B. Inclusion of $200,000 in the Judgment

McLean argues the bankruptcy court erred in including $200,000 as part of the $300,000 judgment. The bankruptcy court's decision to include $200,000 in the judgment is reviewed for abuse of discretion. See Traxler, 596 F.3d at 1014 n.4.

McLean contends the $200,000 reflects the value of accounts receivable that Shields would have kept after the sale consummated. McLean argues since Shields was entitled to collect the accounts receivable whether or not the sale consummated, and the accounts receivable became part of the bankruptcy estate, it was improper to include them in the measure of damages for the unconsummated sale.

It is unclear whether the bankruptcy court abused its discretion by including in the judgment what is referenced in the trial transcript as a $200,000 value of the accounts receivable. (ER 19, 233:14-16.) Although $200,000 is referenced as the value of the accounts receivable, the bankruptcy court also stated that the unconsummated sale caused Shields debt to increase "like crazy," and that "the business just continued to decline." (ER 19, 235:19-236:1.) The trial record also contains evidence indicating Shields was forced to file for bankruptcy after the sale failed to consummate since Shields could not overcome his "financial problems." (ER 9, ¶ 71.) Since the bankruptcy court's reason for including the referenced $200,000 in the judgment is unclear, this issue is remanded for deletion of this amount from the judgment or for a clearer explanation of the judgment. See In re Dutta, 175 B.R. 41, 46 (9th Cir. B.A.P. 1994) ("While a trial court need not necessarily explain its analysis in terms of elaborate mathematical calculations,... it must provide sufficient insight into its exercise of discretion to allow an appellate court to exercise its reviewing function.")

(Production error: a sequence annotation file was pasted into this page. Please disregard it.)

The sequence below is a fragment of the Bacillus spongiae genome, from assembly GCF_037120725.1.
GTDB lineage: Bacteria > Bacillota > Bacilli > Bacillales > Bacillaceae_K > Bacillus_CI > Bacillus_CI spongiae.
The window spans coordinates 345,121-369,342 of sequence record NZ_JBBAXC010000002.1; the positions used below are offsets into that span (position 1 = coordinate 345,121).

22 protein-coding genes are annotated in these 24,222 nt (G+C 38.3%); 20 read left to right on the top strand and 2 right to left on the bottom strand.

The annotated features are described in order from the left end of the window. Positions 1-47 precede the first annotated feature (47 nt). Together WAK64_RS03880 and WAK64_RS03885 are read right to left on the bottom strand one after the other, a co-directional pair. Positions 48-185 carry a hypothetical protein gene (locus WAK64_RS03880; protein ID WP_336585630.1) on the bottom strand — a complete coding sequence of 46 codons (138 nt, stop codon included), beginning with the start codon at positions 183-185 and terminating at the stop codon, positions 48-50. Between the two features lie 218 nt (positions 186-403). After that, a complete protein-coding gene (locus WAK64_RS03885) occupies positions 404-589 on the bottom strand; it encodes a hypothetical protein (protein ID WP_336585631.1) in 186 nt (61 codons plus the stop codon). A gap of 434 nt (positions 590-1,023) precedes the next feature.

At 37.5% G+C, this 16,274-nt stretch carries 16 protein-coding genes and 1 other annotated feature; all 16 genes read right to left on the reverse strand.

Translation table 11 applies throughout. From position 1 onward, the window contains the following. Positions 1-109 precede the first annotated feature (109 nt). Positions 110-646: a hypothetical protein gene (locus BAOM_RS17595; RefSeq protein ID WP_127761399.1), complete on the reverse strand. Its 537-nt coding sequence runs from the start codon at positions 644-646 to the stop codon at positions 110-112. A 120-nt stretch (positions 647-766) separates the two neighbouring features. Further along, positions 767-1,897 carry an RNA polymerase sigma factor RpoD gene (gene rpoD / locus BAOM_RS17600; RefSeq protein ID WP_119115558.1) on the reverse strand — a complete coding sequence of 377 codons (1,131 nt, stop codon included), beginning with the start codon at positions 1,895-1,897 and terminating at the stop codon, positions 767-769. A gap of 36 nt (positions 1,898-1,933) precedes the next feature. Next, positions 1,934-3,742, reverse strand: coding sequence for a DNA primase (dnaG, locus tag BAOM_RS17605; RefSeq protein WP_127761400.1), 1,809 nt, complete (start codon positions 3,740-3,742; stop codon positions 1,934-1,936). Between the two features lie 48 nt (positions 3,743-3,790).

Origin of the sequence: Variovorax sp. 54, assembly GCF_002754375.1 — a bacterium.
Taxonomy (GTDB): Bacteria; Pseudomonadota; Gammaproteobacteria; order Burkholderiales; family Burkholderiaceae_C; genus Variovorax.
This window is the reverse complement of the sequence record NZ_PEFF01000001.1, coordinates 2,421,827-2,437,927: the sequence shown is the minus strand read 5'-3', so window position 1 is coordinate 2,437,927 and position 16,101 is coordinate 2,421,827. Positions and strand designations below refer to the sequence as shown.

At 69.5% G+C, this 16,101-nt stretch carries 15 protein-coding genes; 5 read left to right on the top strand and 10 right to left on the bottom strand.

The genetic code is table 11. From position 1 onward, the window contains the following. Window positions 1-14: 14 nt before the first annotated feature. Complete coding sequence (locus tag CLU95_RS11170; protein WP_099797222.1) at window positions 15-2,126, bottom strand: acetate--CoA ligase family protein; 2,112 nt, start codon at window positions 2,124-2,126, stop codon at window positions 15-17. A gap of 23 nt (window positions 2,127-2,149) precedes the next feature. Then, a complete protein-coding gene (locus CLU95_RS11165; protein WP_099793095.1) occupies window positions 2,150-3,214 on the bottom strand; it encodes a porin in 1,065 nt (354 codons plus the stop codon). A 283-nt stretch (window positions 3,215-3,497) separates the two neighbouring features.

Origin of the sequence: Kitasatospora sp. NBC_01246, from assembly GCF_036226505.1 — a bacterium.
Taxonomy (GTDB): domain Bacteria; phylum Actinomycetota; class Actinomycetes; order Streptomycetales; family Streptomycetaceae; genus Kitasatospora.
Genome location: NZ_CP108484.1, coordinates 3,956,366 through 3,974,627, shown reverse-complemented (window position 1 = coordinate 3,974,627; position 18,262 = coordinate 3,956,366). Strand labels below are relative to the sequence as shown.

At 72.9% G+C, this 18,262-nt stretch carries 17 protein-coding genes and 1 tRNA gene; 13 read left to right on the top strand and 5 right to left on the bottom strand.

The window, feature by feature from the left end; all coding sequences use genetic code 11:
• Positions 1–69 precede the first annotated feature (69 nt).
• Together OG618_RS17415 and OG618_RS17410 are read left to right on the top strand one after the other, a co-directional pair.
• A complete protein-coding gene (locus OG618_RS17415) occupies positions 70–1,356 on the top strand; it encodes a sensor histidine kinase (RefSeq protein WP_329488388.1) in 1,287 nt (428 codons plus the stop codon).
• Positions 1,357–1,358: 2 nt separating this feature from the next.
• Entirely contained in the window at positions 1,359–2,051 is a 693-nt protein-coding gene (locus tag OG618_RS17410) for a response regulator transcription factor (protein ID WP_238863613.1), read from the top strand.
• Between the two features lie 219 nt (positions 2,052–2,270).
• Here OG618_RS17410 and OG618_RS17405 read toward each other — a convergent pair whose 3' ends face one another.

C. Reduction of $27,000 from the Judgment

McLean argues the bankruptcy court erred in determining that $27,000 is the tax consequence of the unconsummated sale, contending this figure is speculative and unsupported by the record. However, McLean has not preserved this issue for appeal since he did not raise the issue in argument before the bankruptcy court.

"[A]n appellate court will not hear an issue raised for the first time on appeal." Whittaker Corp. v. Execuair Corp., 953 F.2d 510, 515 (9th Cir. 1992). "[N]o bright line rule exists to determine whether a matter has been properly raised below. A workable standard, however, is that the argument must be raised sufficiently for the trial court to rule on it. This principle accords to the [trial] court the opportunity to reconsider its rulings and correct its errors." Id. (quotations and citations omitted) (emphasis added).

During the bankruptcy court trial, McLean argued the court should consider the tax consequence of the unconsummated sale and reduce that amount from any award. (ER 19, 228:7-12.) Thereafter Longaway argued that: "I just did a quick tax calculation" showing that "a tax bill [would be] about $700,000." Id. 229:7-13. The bankruptcy court did not accept this argument. Instead, the bankruptcy court estimated that $27,000 was the tax consequence of the unconsummated sale. Id. 232:13-24. McLean never contested the bankruptcy court's $27,000 estimation during his argument.